Strategies of Teaching Mathematics B.Ed Notes

The main aim of mathematics education in schools is the mathsmatisation of the child’s thought processes. In the words of David Wheeler, it is “more useful to know how to mathematise than to know a lot of mathematics”. According to George Polya, we can think of two kinds of aims for school education: a good and narrow aim that is turning out employable adults who contribute to social and economic development. A higher aim is developing the inner resources of the growing child. With regard to school mathematics, the former aim specifically relates to numeracy. Primary schools teach numbers and operations on them, measurement of quantities, fractions, percentages and ratios: all these are important for numeracy. The high aim focuses on developing a child’s inner resources. The role that mathematics plays is mostly about thinking. Clarity of thought and pursuing assumptions to logical conclusions is central to the mathematical enterprise. There are many ways of thinking, and the kind of thinking one learns in mathematics is an ability to handle abstractions. Even more importantly, mathematics offers is a way of doing things like to be able to solve mathematical problems, and more generally, to have the right attitude for problem solving and to be able to attack all kinds of problems in a systematic manner.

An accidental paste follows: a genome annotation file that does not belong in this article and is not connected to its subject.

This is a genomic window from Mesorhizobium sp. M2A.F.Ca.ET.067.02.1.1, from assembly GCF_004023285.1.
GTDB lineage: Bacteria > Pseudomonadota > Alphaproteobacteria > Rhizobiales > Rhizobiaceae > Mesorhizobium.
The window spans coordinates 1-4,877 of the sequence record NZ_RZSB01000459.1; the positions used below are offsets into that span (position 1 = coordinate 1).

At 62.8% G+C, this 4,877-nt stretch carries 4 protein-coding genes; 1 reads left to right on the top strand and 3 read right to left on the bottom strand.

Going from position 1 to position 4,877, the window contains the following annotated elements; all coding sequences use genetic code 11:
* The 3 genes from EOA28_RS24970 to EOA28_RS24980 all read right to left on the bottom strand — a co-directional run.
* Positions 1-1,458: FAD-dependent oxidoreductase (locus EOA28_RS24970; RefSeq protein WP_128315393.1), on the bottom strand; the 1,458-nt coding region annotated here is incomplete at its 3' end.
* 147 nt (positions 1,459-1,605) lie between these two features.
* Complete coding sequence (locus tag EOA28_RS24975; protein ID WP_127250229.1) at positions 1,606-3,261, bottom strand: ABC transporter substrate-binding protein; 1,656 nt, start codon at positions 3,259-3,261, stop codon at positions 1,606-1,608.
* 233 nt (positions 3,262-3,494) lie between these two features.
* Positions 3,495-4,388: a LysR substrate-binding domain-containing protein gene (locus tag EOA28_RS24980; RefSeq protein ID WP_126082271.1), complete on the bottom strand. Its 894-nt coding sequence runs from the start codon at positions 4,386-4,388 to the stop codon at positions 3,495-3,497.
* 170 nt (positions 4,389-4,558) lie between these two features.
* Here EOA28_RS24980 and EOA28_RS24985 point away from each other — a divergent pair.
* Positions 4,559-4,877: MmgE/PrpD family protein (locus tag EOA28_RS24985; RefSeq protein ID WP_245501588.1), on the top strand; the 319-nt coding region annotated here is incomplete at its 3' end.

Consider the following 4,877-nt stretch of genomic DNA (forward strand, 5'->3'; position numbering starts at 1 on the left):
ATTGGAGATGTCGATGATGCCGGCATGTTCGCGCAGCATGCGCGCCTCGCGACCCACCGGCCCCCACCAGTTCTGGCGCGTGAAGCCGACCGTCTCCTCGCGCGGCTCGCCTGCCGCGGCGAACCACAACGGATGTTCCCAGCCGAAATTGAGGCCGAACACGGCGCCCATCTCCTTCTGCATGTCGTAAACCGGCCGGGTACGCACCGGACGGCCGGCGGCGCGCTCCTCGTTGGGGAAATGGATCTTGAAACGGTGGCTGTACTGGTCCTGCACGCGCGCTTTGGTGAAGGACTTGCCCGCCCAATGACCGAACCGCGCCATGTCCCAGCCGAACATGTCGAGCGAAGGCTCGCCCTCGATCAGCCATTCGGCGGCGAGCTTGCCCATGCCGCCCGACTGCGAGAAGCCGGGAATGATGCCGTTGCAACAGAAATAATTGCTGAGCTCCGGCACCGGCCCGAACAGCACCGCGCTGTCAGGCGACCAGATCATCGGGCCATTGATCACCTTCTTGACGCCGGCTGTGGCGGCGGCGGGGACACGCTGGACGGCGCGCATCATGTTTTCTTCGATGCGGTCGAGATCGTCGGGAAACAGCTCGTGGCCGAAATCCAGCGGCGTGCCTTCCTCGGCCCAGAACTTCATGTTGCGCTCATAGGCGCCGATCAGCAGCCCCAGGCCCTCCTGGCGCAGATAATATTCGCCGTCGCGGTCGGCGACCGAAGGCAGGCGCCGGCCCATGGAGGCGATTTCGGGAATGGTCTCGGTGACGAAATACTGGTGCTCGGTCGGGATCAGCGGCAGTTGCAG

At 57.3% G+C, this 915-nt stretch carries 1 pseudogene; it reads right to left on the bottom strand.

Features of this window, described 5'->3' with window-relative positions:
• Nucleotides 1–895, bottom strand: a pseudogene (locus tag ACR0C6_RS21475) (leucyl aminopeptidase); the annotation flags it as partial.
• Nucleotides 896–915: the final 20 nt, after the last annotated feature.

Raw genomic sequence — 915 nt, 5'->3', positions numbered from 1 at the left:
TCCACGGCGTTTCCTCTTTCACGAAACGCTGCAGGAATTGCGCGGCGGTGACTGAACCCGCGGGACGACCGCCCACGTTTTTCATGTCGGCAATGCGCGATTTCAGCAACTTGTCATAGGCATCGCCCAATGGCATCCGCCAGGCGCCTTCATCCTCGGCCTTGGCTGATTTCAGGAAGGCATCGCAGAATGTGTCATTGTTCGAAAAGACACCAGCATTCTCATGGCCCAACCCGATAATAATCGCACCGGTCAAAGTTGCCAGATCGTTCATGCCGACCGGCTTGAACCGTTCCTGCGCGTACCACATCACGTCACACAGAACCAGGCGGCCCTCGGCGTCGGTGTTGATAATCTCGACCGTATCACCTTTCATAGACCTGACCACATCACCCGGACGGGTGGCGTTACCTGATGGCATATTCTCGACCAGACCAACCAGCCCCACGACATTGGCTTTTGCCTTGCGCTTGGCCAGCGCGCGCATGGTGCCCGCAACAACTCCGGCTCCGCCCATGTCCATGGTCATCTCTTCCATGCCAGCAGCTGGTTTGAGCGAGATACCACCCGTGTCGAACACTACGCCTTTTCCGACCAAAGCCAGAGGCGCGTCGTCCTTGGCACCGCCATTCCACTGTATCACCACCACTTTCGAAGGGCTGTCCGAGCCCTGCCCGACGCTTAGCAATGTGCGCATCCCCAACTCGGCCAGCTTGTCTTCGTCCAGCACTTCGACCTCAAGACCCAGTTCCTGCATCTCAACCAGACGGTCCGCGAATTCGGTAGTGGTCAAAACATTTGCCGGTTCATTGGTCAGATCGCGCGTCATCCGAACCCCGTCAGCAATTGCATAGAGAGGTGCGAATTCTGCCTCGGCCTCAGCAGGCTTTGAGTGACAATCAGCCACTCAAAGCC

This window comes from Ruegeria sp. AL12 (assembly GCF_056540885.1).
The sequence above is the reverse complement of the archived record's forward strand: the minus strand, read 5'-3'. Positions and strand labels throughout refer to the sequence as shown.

In the Indian context, there is a concern which has an impact on school education, namely that of universalisation of schooling. This has two important implications for the discussion on curriculum, especially mathematics. Firstly, schooling is a legal right, and mathematics being a compulsory subject of study, access to quality mathematics education is every child’s right. Keeping in mind the Indian reality, where few children have access to expensive material and mathematics education that is affordable and enjoyable to every child. This implies that the mathematics taught is situated in the child’s lived reality, and that for the system, it is not the subject that matters more than the child, but the other way about. Secondly, in a country where nearly half the children drop out of school during the elementary stage, mathematics curricula cannot be grounded only on preparation for higher secondary and university education. Still have a substantial proportion of children exiting the system after Class VIII. It is then fair to ask what eight years of school mathematics offers for such children in terms of the challenges they will face afterwards.

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